Friday, 18 May 2012

the show yurt

we are stopping off on our grand tour for a posh week in kensington. papajoes little bro runs a lovely pub and we are staying in his flat. we even have tickets to see swan lake on ice at the royal albert hall. how classy! 
we have taken the opportunity to go to loads of museums and to finally visit the show yurt. it is the size we are thinking about so it felt really important to go and stand inside it and really get a feel for the space and the light. also it was built in mongolia. we have been strongly advised to buy an english yurt because of the wood quality so it was interesting to see the wear on one that is six years old. there is a substantial difference in price between local and imported and we need to be sure that we make the right choice. buying local will mean that we need to buy smaller but we are talking about our home so it needs to be able to stand up to some wear and tear.

i have been excited about this post for weeks, i was all ready to write about how positive i felt, how the space was great and the kids loved it but i'm afraid i have a slightly different story to tell.
it was definitely smaller than i had prepared myself for.. i know, i know.. it was always going to be tiny. when you plan to live in a space with a 19ft diameter you are not expecting a palace but when i have tried to imagine the space it was bigger in my head. the walls were lower than i expected, i think that is what did it. we have measured out the floor space before but the low walls enclosed around it shrank the space. the light was fantastic though. i had assumed that with only the small window around the wheel in the roof it would be dark and even the white walls would appear dull but it was wonderful. doll and i secretly planned hanging our disco ball from the centre to fill the space with pink speckled light. mind you, that was the only sense i got out of either of the big kids the whole time we were there. they clambered all over the poor ladies authentic yurt furniture and threw stones about the garden. i resorted to bribing them with chocolate to keep them quiet.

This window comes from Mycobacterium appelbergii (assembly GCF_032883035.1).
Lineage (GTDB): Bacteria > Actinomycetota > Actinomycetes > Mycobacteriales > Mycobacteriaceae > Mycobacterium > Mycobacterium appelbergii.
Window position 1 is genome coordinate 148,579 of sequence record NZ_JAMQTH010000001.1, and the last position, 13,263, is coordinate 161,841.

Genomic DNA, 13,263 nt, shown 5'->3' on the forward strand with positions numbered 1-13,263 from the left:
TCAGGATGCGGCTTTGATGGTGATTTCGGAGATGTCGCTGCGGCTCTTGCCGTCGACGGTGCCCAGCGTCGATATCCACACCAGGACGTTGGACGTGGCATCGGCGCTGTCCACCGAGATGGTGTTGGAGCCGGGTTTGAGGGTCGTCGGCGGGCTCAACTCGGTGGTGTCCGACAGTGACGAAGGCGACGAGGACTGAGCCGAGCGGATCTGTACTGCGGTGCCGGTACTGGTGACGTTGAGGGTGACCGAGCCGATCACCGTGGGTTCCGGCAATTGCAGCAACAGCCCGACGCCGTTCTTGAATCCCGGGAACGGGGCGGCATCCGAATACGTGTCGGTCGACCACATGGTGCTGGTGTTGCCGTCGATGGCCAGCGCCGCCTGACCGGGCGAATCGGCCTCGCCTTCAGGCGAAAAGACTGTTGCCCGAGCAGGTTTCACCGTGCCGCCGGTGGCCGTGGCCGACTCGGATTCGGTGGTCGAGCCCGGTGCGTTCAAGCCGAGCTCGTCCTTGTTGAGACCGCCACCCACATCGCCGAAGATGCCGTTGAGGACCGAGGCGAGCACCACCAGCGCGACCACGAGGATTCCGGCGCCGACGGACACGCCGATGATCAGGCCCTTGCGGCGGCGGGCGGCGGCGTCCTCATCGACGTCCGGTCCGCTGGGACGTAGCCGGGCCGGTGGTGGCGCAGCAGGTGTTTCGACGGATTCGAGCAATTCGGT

i came away feeling unsure about what we had signed ourselves up for.. my first real doubts that this was a good idea. after a cup of tea with an old friend, a fantastic burger and a good night sleep (thank you baby, two nights in a row with only one wake!) i am getting on top of it. it is just a lot to process, being homeless and drifting is harder and more tiring than i ever imagined and on top of that we have big, tough decisions to make and so much organising to do. london is a very stressful city, i long for the open flat fens, where you can stretch and think. not long now, roll on monday. two weeks settled, sites to visit, friends to catch up with.. i can't wait.     


  1. A Yurt sounds like plenty of fun and better than the caravan we just tried! Drifting and the feeling of not having a home in the sense of bricks and mortar or something equivalent is massively tiring and draining as well as allowing much freedom. We have been coasting for a couple of years going from one place to another and then having my Dad's place in the Fens as a base for the past year - but it's not home, not really. We strive to settle now but it's an adventure whilst it happens. I'm a Londoner and you are so right about the Fens you do get that feeling of space due to it's flatness and open space and it does allow you to breath and take stock. Might see you around on some home-ed trips. Best wishes x

  2. we are back a bit over the next couple of weeks so hoping to get involved again. seems ages since we have seen anyone or done any group activities. hopefully see you soon x x

  3. I can relate to the tiring aspect of being a drifter too!! We sold up a year ago and have been staying with various family members since. We are hoping to settle somewhere in the next few months. I am sure it is natural to have some doubts and fears, good luck with it all!